The Australian Government has submitted a plan to parliament to make the Great Barrier Reef the most protected coral reef system in the world.
The Reef is one of Australia's greatest icons
It wants to increase so-called green zones, where commercial and recreational fishing is banned, from 4.5% of the 2,000-kilometre (1,200-mile) reef to 33%.
The plan, which is expected to be approved by parliament and come into force by the middle of next year, would create the world's largest network of protected marine areas.
There are concerns that over-fishing has depleted the reef of marine life, threatening its delicate eco-balance.
GREAT BARRIER REEF
More than 2,000 km long
Home to 1,500 types of fish
Only living thing the naked eye can see from space
WWF Australia hailed the plan as a breakthrough.
"It's groundbreaking, it's visionary," Imogen Zethoven, Great Barrier Reef Campaign Manager, told BBC News Online.
"There is no other network on Earth of a similar scale. It doesn't mean that the plan is perfect, but it does mean there's a dramatic improvement," she said.
"What we sought to do is provide a level of protection that assures that biodiversity will be protected while minimising the impact on users," Environment Minister David Kemp told BBC News Online.
There are other factors that damage the reef - global warming, which is believed to be to blame for coral bleaching, and chemical run-offs from cattle grazing, sugarcane growing and urban development.
It is teeming with marine life
Ms Zethoven said that restricting fishing around the reef would help mitigate the effects of global warming and pollution.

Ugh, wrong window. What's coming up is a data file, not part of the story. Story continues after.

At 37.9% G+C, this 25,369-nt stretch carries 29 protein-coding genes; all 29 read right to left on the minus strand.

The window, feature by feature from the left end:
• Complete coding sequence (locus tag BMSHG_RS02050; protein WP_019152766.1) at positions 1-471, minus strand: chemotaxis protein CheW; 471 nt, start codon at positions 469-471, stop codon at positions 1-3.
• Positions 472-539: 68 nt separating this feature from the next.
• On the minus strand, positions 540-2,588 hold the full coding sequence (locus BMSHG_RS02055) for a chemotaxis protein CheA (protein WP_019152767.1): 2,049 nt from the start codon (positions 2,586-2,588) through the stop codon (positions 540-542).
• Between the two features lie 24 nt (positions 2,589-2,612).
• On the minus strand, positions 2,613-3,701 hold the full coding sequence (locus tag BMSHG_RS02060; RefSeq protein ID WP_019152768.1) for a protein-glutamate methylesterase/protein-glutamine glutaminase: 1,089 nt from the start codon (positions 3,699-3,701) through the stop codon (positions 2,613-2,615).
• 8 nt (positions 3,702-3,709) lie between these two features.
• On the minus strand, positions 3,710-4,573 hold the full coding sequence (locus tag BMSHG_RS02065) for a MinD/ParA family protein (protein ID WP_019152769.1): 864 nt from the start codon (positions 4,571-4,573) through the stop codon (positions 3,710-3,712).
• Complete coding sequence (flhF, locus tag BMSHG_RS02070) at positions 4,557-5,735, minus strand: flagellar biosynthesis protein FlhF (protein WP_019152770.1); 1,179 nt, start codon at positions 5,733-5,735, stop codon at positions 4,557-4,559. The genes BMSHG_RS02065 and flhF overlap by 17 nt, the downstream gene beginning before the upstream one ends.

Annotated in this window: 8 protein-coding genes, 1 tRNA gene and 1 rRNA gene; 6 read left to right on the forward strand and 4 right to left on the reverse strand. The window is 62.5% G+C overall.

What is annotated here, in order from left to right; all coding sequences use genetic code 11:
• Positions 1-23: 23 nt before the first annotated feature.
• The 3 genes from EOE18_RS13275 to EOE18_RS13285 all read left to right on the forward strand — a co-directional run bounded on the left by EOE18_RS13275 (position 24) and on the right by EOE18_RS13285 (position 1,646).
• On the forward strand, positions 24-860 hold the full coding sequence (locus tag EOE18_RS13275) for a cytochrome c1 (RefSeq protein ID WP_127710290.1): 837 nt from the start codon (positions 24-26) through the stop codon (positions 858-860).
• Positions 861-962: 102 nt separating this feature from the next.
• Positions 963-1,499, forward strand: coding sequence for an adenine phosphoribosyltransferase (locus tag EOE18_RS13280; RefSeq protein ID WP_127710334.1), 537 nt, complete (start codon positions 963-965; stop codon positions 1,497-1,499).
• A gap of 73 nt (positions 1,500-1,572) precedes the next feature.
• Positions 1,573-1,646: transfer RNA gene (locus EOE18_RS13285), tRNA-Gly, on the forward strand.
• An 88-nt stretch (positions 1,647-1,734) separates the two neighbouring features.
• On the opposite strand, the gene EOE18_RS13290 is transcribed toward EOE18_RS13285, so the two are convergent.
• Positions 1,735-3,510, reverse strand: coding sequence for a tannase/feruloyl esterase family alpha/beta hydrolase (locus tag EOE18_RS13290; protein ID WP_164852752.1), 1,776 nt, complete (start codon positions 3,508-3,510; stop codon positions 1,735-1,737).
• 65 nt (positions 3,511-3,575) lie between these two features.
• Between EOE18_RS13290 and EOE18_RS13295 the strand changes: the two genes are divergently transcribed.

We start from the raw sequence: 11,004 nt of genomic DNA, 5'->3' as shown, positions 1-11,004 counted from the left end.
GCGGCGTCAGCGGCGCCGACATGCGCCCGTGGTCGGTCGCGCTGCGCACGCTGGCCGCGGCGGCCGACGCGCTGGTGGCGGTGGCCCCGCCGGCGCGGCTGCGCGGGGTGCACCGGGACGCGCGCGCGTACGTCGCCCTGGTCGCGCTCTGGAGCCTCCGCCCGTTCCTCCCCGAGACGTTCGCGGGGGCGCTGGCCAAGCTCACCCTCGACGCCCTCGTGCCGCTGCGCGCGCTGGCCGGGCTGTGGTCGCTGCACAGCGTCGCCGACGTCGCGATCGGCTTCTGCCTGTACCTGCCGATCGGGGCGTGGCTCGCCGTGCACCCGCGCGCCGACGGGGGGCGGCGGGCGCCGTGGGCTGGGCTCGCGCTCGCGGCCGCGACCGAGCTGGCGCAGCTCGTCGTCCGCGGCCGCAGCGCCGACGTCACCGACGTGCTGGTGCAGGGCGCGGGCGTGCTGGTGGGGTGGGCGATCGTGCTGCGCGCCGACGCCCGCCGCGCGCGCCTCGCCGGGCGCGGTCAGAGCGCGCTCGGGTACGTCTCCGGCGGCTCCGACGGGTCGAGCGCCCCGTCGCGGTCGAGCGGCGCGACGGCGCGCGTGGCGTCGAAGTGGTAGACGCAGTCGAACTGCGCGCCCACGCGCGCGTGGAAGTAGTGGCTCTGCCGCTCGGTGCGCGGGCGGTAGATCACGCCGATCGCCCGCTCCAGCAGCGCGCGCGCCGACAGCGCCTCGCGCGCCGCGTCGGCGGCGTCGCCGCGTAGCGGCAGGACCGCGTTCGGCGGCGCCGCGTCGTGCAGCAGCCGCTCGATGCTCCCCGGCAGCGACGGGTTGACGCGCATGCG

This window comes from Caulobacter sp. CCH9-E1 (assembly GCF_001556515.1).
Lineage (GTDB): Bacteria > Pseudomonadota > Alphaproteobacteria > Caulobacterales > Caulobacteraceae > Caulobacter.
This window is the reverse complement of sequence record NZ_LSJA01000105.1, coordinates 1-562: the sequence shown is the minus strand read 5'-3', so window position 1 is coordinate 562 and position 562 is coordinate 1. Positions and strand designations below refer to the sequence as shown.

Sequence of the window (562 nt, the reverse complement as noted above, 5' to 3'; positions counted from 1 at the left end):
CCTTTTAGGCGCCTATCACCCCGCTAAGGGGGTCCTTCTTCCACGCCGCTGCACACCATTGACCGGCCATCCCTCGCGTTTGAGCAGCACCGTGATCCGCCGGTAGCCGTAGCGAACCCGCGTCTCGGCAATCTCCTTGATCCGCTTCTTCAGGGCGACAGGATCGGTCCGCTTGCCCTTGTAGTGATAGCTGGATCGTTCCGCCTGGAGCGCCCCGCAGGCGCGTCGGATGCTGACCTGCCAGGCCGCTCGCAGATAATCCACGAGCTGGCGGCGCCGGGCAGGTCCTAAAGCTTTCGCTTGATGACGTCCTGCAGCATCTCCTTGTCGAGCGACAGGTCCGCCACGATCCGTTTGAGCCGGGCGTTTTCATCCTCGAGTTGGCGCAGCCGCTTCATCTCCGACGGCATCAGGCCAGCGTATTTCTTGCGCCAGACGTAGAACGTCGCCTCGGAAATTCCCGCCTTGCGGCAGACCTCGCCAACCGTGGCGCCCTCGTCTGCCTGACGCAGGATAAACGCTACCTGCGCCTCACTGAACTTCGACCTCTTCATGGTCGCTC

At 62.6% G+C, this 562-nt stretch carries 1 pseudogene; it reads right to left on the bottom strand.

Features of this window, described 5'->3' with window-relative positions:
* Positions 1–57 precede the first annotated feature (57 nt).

"It you maintain an ecosystem... with an abundance of life, it has a greater chance of recovering," she said.
The government has also finalised a water quality protection plan, which seeks to regulate land management to reduce pollution from agriculture and horticulture.
Ms Zethoven said the administration now needed to address greenhouse emissions, which should be cut "dramatically and urgently".
Prime Minister John Howard last year refused to sign the Kyoto protocol on climate control.
The Great Barrier Reef, situated off Queensland state in Australia's northeast, injects an estimated A$1.5bn ($975m) into the economy each year through tourism and fishing.
Companies and individuals caught breaching green zone rules will face heavy fines.
The commercial fishing industry has warned the plan could devastate fishing firms and small communities.
Mr Kemp said the government was in consultation with the community to formulate "appropriate adjustment assistance", which could include buying out licenses and helping people into other careers.